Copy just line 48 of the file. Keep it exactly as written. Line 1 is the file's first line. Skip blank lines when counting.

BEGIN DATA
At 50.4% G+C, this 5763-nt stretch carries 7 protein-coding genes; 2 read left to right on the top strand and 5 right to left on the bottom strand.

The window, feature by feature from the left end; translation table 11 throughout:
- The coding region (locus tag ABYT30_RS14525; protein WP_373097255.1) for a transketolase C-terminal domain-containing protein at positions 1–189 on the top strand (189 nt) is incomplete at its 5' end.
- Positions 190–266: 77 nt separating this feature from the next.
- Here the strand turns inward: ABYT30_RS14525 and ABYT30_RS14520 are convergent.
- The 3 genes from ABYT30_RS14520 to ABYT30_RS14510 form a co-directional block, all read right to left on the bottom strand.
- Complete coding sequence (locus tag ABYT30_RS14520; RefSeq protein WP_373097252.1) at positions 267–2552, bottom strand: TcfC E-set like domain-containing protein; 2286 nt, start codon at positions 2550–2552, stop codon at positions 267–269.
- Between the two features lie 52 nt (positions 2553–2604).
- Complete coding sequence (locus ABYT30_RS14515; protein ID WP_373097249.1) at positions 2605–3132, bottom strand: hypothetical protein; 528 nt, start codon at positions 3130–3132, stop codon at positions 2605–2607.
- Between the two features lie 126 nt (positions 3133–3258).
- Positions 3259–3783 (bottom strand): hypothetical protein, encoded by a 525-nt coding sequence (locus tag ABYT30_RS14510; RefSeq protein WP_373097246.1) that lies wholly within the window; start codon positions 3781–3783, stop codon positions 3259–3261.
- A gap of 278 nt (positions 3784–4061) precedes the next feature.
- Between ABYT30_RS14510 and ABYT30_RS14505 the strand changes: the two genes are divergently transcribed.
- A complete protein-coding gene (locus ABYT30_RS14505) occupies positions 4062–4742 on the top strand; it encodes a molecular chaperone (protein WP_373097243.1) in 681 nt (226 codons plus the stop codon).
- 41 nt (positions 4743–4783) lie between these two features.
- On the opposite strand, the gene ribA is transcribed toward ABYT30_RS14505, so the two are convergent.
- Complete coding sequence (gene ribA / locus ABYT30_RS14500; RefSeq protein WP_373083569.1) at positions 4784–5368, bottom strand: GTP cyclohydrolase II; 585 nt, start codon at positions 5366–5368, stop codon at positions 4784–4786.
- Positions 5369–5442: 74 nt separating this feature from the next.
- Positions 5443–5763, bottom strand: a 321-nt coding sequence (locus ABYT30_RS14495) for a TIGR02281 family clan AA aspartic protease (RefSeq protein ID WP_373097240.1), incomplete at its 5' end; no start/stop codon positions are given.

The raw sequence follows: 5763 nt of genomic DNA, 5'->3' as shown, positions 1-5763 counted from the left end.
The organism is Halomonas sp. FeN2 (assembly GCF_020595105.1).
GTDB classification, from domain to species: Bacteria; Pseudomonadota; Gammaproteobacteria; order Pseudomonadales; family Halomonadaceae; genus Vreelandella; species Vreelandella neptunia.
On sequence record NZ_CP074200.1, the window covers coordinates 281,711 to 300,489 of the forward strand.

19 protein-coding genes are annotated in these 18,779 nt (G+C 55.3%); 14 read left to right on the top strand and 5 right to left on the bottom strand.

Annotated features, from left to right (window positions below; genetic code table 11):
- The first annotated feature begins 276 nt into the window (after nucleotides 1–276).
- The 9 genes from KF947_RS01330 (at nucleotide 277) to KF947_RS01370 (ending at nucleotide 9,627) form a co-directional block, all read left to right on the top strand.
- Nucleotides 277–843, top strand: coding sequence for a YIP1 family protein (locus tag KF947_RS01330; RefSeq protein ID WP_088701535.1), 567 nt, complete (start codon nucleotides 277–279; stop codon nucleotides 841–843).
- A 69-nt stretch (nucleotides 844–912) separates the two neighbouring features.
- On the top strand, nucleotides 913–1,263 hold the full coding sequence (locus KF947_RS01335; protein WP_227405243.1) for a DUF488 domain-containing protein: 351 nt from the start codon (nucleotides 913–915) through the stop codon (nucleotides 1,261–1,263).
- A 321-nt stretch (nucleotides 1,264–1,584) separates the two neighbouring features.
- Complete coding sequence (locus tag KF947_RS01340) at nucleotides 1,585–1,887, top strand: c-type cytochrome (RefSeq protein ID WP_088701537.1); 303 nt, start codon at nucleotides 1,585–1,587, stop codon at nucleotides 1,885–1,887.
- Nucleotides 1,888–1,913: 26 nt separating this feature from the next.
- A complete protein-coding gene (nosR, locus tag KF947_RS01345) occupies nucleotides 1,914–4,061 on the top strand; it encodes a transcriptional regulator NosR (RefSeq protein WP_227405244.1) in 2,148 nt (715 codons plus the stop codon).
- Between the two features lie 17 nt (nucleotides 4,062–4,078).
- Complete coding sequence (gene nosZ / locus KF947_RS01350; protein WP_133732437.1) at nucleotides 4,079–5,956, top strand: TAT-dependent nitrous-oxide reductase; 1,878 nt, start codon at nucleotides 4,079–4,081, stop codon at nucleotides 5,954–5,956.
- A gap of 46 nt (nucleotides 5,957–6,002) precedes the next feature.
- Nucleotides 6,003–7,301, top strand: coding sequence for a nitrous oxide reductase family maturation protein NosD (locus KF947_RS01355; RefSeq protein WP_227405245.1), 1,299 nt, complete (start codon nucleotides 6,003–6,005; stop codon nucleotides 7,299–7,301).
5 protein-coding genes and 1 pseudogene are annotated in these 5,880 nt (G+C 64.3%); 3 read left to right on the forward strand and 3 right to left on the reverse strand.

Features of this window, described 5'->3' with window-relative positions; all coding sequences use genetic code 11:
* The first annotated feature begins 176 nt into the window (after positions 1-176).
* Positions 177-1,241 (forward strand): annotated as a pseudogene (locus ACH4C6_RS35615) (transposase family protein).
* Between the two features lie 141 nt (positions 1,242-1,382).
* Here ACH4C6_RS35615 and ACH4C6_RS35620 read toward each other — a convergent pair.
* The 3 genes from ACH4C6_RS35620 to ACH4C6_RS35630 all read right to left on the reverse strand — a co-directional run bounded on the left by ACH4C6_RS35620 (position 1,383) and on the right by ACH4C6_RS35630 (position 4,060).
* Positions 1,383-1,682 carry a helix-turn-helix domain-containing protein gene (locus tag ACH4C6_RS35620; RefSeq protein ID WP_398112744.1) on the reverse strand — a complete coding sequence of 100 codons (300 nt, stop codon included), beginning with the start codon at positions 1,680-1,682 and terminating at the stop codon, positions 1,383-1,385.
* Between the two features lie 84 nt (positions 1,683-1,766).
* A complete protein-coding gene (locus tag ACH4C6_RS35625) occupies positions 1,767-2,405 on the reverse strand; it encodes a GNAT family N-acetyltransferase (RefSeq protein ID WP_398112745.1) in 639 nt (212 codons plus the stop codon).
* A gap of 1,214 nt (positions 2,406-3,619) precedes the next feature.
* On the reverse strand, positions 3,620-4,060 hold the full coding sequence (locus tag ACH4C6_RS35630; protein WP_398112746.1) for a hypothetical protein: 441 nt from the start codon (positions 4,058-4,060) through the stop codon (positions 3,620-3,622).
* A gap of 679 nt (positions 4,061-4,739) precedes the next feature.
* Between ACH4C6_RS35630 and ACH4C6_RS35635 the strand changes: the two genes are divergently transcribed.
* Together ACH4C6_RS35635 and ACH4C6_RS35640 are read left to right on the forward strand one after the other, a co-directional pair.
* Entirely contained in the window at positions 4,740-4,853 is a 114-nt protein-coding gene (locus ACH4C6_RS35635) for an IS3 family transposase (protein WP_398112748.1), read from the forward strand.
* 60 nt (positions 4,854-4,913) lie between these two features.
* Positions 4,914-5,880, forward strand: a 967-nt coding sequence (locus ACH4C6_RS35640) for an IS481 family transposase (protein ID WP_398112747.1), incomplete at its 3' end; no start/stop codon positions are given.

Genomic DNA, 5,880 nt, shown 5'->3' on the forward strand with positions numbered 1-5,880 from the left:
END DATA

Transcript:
* A complete protein-coding gene (locus tag ACH4C6_RS35625) occupies positions 1,767-2,405 on the reverse strand; it encodes a GNAT family N-acetyltransferase (RefSeq protein ID WP_398112745.1) in 639 nt (212 codons plus the stop codon).